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Saving of thy sweet self; if thou

think'st well To trust, fair Madeline, to no rude in


Thy voice was at sweet tremble in mine

ear, Made tuneable with every sweetest vow; And those sad eyes were spiritual and

clear : How chang'd thou art ! how pallid, chill,

and drear ! Give me that voice again, my Porphyro, Those looks immortal, those complain

ings dear! Oh leave me not in this eternal woe, For if thou diest, my Love, I know not

where to go." Beyond a mortal man impassion'd far At these voluptuous accents, he arose, Ethereal, flush'd, and like a throbbing

star Seen mid the sapphire heaven's deep

repose ; Into her dream he melted, as the rose Blendeth its odor with the violet,Solution sweet: meantime the frost

wind blows Like Love's alarum pattering the sharp

sleet Against the window-panes; St. Agnes'

moon hath set.

“Hark! 'tis an elfin-storm from faery

land, Of haggard seeming, but a boon indeed: Arise-arise! the morning is at hand ;The bloated wassaillers will never

heed :Let us away, my love, with happy speed : There are no ears to hear, or eyes to see, Drown'd all in Rhenish and the sleepy

mead : Awake! arise! my love, and fearless be, For o'er the southern moors I have a

home for thee."

'Tis dark : quick pattereth the flaw

blown sleet : " This is no dream, my bride, my

Madeline !" 'Tis dark: the iced gusts still rave and

beat: “ No dream, alas! alas ! and woe is mine! Porphyro will leave me here to fade and

pine.Cruel! what traitor could thee hither

bring? I curse not, for my heart is lost in thine, Though thou forsakest deceived

thing ;A dove forlorn and lost with sick un

pruned wing.”

She hurried at his words, beset with

fears, For there were sleeping dragons all

around, At glaring watch, perhaps, with ready

spearsDown the wide stairs a darkling way

they found.In all the house was heard no human

sound. A chain-droop'd lamp was flickering by

each door ; The arras, rich with horseman, hawk,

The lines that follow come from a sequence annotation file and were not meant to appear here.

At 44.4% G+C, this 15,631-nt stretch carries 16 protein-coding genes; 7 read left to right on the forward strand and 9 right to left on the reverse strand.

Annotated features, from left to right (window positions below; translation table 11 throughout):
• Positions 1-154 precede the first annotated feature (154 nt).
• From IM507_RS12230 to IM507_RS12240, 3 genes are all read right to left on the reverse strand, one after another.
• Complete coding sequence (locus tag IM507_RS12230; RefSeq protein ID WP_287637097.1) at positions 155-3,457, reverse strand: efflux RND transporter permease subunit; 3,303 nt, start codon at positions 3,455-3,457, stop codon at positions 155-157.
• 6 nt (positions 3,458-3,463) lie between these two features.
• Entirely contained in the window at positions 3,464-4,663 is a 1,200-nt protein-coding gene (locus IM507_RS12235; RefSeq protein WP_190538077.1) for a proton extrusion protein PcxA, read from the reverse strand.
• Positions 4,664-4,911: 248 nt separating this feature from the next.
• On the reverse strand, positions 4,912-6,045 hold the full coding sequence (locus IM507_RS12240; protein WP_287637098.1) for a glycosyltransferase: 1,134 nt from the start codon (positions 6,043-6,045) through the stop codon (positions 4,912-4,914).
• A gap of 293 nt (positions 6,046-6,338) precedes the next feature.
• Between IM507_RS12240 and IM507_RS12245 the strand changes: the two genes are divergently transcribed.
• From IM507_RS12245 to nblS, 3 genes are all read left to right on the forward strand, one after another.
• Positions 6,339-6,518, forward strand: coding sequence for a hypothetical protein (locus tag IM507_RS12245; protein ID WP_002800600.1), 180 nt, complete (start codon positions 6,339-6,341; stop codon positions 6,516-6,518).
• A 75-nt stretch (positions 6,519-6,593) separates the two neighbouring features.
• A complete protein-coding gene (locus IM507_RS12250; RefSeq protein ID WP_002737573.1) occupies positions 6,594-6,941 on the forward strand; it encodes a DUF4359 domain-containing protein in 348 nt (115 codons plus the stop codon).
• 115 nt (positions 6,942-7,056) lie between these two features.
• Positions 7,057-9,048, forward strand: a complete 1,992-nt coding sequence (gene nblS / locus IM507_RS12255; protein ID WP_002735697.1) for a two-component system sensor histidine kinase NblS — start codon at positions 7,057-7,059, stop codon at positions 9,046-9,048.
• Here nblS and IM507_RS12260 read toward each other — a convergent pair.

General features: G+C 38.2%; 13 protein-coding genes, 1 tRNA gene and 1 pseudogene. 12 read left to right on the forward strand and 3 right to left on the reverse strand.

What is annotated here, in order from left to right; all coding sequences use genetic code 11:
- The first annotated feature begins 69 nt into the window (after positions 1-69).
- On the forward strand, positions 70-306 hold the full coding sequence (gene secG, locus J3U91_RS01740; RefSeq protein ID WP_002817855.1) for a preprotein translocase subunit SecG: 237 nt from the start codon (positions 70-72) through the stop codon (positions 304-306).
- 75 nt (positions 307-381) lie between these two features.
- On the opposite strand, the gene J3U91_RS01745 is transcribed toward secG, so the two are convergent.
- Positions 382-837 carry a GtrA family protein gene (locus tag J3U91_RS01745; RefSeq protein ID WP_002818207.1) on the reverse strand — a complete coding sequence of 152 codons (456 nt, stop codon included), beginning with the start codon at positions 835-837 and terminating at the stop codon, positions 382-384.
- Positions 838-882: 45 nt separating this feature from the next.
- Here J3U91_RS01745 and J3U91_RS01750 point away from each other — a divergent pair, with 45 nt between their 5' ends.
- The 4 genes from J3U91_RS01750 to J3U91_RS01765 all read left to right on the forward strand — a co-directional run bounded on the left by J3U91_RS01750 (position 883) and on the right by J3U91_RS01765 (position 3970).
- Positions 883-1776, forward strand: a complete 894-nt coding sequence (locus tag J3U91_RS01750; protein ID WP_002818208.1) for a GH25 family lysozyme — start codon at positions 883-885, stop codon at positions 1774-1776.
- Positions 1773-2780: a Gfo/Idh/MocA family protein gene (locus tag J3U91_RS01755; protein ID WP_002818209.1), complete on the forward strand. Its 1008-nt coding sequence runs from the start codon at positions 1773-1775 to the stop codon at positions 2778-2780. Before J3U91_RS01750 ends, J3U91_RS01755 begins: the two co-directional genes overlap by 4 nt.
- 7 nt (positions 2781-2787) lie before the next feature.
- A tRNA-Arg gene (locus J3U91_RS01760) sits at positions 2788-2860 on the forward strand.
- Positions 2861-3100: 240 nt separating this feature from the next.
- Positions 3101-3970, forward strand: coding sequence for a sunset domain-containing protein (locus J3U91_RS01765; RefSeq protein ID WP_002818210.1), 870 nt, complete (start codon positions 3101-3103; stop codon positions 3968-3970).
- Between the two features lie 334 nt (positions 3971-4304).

and hound, Flutter'd in the besieging wind's uproar ; And the long carpets rose along the

gusty floor, They glide, like phantoms, into the wide

hall; Like phantoms, to the iron porch, they

glide ; Where lay the Porter, in uneasy sprawl. With a huge empty flagon by his side: The wakeful bloodhound rose, and shook

his hide, But his sagacious eye an inmate owns: By one, and one, the bolts full easy

slide :The chains lie silent on the footworn

stones ;-The key turns, and the door upon its

hinges groans. And they are gone: ay, ages long ago These lovers fled away into the storm. That night the Baron dreamt of many And all his warrior-guests, with shade


“My Madeline ! sweet dreamer ! lovely

bride! Say, may I be for aye thy vassal blest? Thy beauty's shield, heart-shap'd and

vermeil dyed ? Ah, silver shrine, here will I take my

rest After so many hours of toil and quest, A famish'd pilgrim,--saved by miracle. Though I have found, I will not rob thy

and form


a woe,

Of witch, and demon, and large coffin

worm, Were long be-nightmard. Angela the

old Died palsy-twitch'd, with meagre face

deform; The Beadsman, after thousand aves told, For aye unsought for slept among his ashes cold.

January, 1819. 1820.


Far as the Bishop's garden-wall ;
Where sycamores and elm-trees tali,
Full-leav'd, the forest had outstript,
By no sharp north-wind ever nipt,
So shelter’d by the mighty pile.
Bertha arose, and read awhile,
With forehead 'gainst the window-pane
Again she try'd, and then again,
Until the dusk eve left her dark
Upon the legend of St. Mark.
From plated lawn-frill, fine and thin,
She lifted up her soft warm chin.
With aching neck and swimming eyes,
And daz'd with saintly imageries.
All was gloom, and silent all,
Save now and then the still foot-fall
Of one returning homewards late,